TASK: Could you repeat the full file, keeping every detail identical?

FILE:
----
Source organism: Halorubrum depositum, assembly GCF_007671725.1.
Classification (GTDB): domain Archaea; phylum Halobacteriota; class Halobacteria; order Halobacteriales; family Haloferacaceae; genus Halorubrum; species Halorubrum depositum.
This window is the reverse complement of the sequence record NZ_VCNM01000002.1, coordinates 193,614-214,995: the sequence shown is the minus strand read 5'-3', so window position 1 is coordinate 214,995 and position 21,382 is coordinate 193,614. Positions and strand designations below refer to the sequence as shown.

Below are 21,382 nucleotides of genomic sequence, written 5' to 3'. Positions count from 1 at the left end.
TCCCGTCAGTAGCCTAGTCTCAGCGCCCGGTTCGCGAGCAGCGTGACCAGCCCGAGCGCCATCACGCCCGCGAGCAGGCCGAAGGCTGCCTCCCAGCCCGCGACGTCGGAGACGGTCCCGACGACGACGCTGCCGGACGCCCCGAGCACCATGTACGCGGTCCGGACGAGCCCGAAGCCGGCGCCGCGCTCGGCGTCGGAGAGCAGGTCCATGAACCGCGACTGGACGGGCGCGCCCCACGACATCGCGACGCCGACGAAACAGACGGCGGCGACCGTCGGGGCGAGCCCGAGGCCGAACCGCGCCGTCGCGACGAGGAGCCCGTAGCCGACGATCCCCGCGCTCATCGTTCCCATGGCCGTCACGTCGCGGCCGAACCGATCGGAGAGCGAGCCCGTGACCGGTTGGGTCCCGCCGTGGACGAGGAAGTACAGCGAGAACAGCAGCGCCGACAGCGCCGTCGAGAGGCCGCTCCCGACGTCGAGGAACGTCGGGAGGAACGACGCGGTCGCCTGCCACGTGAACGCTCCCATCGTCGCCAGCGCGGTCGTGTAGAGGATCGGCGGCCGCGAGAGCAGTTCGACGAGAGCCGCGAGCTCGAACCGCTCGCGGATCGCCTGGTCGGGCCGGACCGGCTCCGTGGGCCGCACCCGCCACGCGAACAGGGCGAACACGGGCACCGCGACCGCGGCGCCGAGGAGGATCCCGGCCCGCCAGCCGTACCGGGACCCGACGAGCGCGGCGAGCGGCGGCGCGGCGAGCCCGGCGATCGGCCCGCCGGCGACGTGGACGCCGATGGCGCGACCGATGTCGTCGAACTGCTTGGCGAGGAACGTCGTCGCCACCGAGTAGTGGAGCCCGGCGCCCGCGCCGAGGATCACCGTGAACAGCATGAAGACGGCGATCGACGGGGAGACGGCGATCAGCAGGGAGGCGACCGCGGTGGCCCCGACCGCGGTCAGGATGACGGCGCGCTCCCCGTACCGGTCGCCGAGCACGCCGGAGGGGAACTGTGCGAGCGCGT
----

Source organism: Halorubrum depositum, assembly GCF_007671725.1.
Classification (GTDB): domain Archaea; phylum Halobacteriota; class Halobacteria; order Halobacteriales; family Haloferacaceae; genus Halorubrum; species Halorubrum depositum.
This window is the reverse complement of the sequence record NZ_VCNM01000002.1, coordinates 193,614-214,995: the sequence shown is the minus strand read 5'-3', so window position 1 is coordinate 214,995 and position 21,382 is coordinate 193,614. Positions and strand designations below refer to the sequence as shown.

Below are 21,382 nucleotides of genomic sequence, written 5' to 3'. Positions count from 1 at the left end.
TCCCGTCAGTAGCCTAGTCTCAGCGCCCGGTTCGCGAGCAGCGTGACCAGCCCGAGCGCCATCACGCCCGCGAGCAGGCCGAAGGCTGCCTCCCAGCCCGCGACGTCGGAGACGGTCCCGACGACGACGCTGCCGGACGCCCCGAGCACCATGTACGCGGTCCGGACGAGCCCGAAGCCGGCGCCGCGCTCGGCGTCGGAGAGCAGGTCCATGAACCGCGACTGGACGGGCGCGCCCCACGACATCGCGACGCCGACGAAACAGACGGCGGCGACCGTCGGGGCGAGCCCGAGGCCGAACCGCGCCGTCGCGACGAGGAGCCCGTAGCCGACGATCCCCGCGCTCATCGTTCCCATGGCCGTCACGTCGCGGCCGAACCGATCGGAGAGCGAGCCCGTGACCGGTTGGGTCCCGCCGTGGACGAGGAAGTACAGCGAGAACAGCAGCGCCGACAGCGCCGTCGAGAGGCCGCTCCCGACGTCGAGGAACGTCGGGAGGAACGACGCGGTCGCCTGCCACGTGAACGCTCCCATCGTCGCCAGCGCGGTCGTGTAGAGGATCGGCGGCCGCGAGAGCAGTTCGACGAGAGCCGCGAGCTCGAACCGCTCGCGGATCGCCTGGTCGGGCCGGACCGGCTCCGTGGGCCGCACCCGCCACGCGAACAGGGCGAACACGGGCACCGCGACCGCGGCGCCGAGGAGGATCCCGGCCCGCCAGCCGTACCGGGACCCGACGAGCGCGGCGAGCGGCGGCGCGGCGAGCCCGGCGATCGGCCCGCCGGCGACGTGGACGCCGATGGCGCGACCGATGTCGTCGAACTGCTTGGCGAGGAACGTCGTCGCCACCGAGTAGTGGAGCCCGGCGCCCGCGCCGAGGATCACCGTGAACAGCATGAAGACGGCGATCGACGGGGAGACGGCGATCAGCAGGGAGGCGACCGCGGTGGCCCCGACCGCGGTCAGGATGACGGCGCGCTCCCCGTACCGGTCGCCGAGCACGCCGGAGGGGAACTGTGCGAGCGCGT